MUKILTEO — Soon the Sounder commuter trains that have blown through town since the end of 2003 will actually stop to pick up commuters.
After years of delay, construction is scheduled to start today on a $19.2 million Mukilteo Sounder station. The station is expected to load its first passenger onto a Sounder train by mid-2008.
By that time, Sound Transit hopes to expand the number of trains rolling from Everett to Seattle each weekday, giving commuters the flexibility they have clamored for since service started in December 2003. Right now, only two trains make round trips each day.
A third is expected to be added next month, said Linda Robson, a spokeswoman for Sound Transit. A fourth train may be added around the time Mukilteo station opens.
The agency had hoped to get the fourth train rolling by the end of 2007, but that deadline has slipped into 2008 because permits for Burlington Northern Santa Fe to improve its tracks are delayed.
Still, things are looking up, agency supporters say.
Add the two new trains, a station in Mukilteo and improvements to the Edmonds Sounder station, and Sounder is poised for a wave of new interest by commuters, said Mark Olson, vice chairman of the Sound Transit board of directors and an Everett city councilman.
“I think you’ll see a dramatic increase in ridership,” Olson said.
Sounder struggled to attract riders when service started, mainly because the single train offered didn’t give commuters enough flexibility.
It also suffered from other rough stretches in the early going, including a two-year delay in service and a budget that ballooned to $385 million, triple the original estimate.
Its early problems were linked to underestimating how important the Everett-to-Seattle rail line is to the freight rail company Burlington Northern Santa Fe, officials said.
Original plans called for 12 weekday round-trip trains supporting 7,200 boardings a day by 2010. Tough negotiations with the railroad resulted in just four daily runs.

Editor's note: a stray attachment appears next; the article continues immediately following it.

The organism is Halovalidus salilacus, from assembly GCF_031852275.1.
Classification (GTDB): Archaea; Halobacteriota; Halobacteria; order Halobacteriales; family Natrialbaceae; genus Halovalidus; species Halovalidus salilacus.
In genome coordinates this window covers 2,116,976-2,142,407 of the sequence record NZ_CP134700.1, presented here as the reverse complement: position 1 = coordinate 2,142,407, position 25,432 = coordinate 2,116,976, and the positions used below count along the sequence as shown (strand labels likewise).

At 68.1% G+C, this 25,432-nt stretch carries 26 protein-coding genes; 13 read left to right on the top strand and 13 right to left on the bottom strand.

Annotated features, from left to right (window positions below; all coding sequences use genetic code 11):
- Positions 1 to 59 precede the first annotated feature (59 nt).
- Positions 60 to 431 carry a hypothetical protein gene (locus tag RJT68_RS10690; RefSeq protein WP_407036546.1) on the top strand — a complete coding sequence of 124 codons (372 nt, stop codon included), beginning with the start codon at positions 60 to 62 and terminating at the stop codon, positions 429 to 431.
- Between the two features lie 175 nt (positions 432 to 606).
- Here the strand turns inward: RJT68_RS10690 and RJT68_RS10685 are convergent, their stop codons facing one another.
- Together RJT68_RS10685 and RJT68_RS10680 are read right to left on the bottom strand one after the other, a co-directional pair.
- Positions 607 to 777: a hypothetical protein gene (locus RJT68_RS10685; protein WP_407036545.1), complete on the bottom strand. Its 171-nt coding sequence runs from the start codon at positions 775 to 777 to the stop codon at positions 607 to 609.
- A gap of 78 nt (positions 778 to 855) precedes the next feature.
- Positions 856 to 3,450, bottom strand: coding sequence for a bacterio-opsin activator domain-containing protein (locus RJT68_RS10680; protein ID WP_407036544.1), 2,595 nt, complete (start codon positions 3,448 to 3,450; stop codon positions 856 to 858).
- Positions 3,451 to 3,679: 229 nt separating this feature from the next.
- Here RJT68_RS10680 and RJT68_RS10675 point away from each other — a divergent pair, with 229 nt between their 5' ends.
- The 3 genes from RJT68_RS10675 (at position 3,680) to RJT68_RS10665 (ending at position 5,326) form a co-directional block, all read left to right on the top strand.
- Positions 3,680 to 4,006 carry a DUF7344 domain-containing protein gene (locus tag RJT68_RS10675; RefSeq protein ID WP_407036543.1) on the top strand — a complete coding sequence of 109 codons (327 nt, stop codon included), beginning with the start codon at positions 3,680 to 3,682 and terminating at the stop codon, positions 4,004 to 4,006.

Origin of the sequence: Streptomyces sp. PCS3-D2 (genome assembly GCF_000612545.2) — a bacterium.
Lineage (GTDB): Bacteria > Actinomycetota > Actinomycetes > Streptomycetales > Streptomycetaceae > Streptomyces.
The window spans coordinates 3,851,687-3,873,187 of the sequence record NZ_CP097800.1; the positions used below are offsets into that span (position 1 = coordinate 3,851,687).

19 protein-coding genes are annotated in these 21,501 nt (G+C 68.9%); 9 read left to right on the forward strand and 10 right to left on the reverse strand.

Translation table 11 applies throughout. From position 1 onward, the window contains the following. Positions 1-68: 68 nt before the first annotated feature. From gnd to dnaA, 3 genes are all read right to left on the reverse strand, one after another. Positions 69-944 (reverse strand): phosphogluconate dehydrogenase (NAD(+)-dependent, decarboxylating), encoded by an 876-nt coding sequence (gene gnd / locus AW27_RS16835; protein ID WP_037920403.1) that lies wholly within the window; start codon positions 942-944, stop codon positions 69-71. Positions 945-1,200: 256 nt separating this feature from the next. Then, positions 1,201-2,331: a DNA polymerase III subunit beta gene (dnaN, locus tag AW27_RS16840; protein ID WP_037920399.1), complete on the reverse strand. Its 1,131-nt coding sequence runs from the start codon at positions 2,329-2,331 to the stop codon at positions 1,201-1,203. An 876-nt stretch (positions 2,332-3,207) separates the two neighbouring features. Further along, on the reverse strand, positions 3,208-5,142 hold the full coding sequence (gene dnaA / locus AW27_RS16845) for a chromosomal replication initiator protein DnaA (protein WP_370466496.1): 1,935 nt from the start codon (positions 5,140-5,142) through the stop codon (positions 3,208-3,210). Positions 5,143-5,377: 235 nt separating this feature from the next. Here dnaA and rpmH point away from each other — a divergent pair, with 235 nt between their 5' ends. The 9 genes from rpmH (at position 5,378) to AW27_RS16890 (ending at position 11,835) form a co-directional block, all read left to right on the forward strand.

Sound Transit revised its ridership estimates, suggesting that there will be 2,100 boardings per day by 2010.
Ridership gradually has been climbing and is now up to 835 boardings per day, Robson said.
Mukilteo, which struggles with traffic and parking problems connected to the Washington State Ferries run to Whidbey Island, can’t wait for Mukilteo’s Sounder station to open, Mayor Joe Marine said.
“We’re excited to be able to have the train,” Marine said. “It should have been up and running by now.”
He said Mukilteo residents will use it to get to Seattle, but the bigger benefit is to get Whidbey Island commuters onto a train and off city streets.
Long lines of ferry traffic grind Mukilteo to a halt each time a ferry empties out, he said. Worse, many Whidbey Island residents have taken to parking their cars in Mukilteo so they can ferry over to the island on foot, avoiding steep car-and-driver fares.
When Mukilteo Station opens, the ferry schedule will be adjusted to help riders connect with a train, said Joy Goldenberg, a spokeswoman for the ferry system.
The state is planning to move the ferry terminal next to the Sounder station, but that plan is delayed and not settled, Goldenberg said.
The reasons for the hold up are many. They include new state requirements for fiscal accountability, a delay in transferring needed land from the U.S. Air Force to the Port of Everett, and a lack of state funding.
Concerns also have been raised about American Indian cultural artifacts that have been found at the site. No human remains have been found, but many tribal experts expect that they will turn up if the project moves forward.
Construction on a new terminal was supposed to start in 2008, but now can’t start until at least 2011. The schedule depends on completion of an environmental impact statement, which has been delayed.
When it opens next year, the Mukilteo Sounder station will have just one loading platform on Mukilteo waterfront side, Robson said. About 70 parking spots will be provided.
A second platform and a pedestrian bridge across the railroad tracks are scheduled to open in mid-2009. More parking is planned, but it’s not clear how that will take shape.